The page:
Assuming that defendant rebutted the presumption, the government must persuade the court either (1) by a preponderance of the evidence that no condition or combination of conditions would reasonably ensure the appearance of the defendant at future proceedings if defendant were to be released, or (2) by clear and convincing evidence that no condition or combination of conditions would reasonably ensure the safety of the community if defendant were to be released. United States v. Schenberger, 498 F. Supp. 2d 738, 740 (D.N.J. 2007); see United States v. Perry, 788 F.2d 100, 115 (3d Cir. 1986) ("The clear and convincing standard does not even operate until the defendant has come forward with some evidence of lack of dangerousness."). The same factors set forth in 18 U.S.C. § 3142(g) are relevant to this determination. See United States v. Giles, No. A-96-CR-22, 1996 WL 172659, at *2 (N.D.N.Y. Apr. 11, 1996) ("Once a defendant introduces rebuttal evidence, I still must consider the presumption along with these factors: (1) the nature and circumstances of the charged offense, including whether it involves narcotic drugs; (2) the weight of the evidence against [the defendant]; (3) [the defendant‟s] history and characteristics; and (4) the nature and seriousness of the danger to any person or the community that [the defendant‟s] release would pose. 18 U.S.C. § 3142(g).").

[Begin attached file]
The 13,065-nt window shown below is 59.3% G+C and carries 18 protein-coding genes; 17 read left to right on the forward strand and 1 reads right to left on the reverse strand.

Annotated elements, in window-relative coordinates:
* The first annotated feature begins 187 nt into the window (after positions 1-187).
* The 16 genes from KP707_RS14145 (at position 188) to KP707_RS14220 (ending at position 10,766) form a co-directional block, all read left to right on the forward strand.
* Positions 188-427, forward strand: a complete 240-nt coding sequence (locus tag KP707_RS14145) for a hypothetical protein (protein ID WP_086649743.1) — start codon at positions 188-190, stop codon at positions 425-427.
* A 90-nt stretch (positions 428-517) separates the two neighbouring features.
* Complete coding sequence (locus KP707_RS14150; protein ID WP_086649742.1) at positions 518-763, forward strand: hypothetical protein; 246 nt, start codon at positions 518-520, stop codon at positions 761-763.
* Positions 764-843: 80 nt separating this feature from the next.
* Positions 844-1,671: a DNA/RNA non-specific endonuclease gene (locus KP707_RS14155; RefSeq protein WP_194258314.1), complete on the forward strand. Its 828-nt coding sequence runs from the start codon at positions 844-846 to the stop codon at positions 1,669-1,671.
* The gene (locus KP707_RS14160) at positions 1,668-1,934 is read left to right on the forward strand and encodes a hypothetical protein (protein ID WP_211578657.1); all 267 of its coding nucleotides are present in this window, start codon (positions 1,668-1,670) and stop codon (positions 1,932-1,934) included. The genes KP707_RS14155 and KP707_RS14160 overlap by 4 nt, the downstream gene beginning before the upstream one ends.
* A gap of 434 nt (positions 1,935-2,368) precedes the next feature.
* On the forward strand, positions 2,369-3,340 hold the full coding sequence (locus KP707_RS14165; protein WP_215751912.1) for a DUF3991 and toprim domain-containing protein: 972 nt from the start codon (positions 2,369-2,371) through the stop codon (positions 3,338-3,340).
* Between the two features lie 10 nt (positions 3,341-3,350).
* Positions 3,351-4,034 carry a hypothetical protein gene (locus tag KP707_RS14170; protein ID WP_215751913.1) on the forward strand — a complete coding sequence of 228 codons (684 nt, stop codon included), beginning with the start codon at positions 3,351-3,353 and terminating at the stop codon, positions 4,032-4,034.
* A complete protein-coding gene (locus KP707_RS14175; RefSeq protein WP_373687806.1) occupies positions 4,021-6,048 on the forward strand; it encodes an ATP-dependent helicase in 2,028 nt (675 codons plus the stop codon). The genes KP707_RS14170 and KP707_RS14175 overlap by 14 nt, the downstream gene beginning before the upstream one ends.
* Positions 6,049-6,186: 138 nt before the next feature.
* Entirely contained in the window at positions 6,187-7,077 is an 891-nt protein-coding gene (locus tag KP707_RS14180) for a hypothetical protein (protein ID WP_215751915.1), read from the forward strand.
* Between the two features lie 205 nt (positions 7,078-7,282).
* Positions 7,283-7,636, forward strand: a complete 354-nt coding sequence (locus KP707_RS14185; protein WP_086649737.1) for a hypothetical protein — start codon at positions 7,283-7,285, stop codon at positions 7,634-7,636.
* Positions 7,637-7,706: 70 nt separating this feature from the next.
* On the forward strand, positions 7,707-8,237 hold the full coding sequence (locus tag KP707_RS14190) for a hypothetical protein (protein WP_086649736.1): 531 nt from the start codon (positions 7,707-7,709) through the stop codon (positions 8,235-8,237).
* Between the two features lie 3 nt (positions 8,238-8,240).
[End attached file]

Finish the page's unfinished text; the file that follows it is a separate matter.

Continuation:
I. Risk of Flight

"The purpose of a Section 3142(e) risk of flight determination . . . is to secure the appearance of the accused at trial." United States v. Himler, 797 F.2d 156, 161-62 (3d Cir. 1986) (citing United States v. Maull, 773 F.2d 1479 (8th Cir. 1989) (risk of flight shown by prior attempt to leave the country in order to flee prosecution); United States v. Vortis, 785 F.2d 327 (D.C. Cir. 1986) (risk of flight shown by possession of fraudulent passports and a planned trip to Liberia)). Here defendant presented evidence with respect to his family ties and ties to the community. With respect to the prior offenses for which defendant was convicted, he attended the relevant court proceedings. Defendant, although he knew about the arrest warrant in this case, did not return to western Pennsylvania for approximately two months. He, however, did turn himself in knowing about the offense with which he is charged. Defendant does not possess a passport. While defendant does not have a valid driver‟s license, defendant‟s uncle, Robert Walker, testified he had a valid driver‟s license and would transport defendant to court appearances. Although the government only needs to prove defendant is a risk of flight by a preponderance of the evidence, Himler, 797 F.2d at 161, the court concludes, after considering the record as a whole and the § 3142(g) factors, that, while it is a close question, the government did not establish that risk. Accordingly, the remaining issue is whether the government presented clear and convincing evidence that there are no conditions which will reasonably assure the safety of the community.

II. Safety of the Community

Applying § 3142(g)‟s factors to the instant case, this court first concludes that the defendant was indicted for a serious drug offense. Defendant was indicted for a drug conspiracy that involved a substantial amount of cocaine, in excess of five kilograms. The offense with which he is charged carries a mandatory term of imprisonment of at least ten years, and a maximum term of imprisonment of life.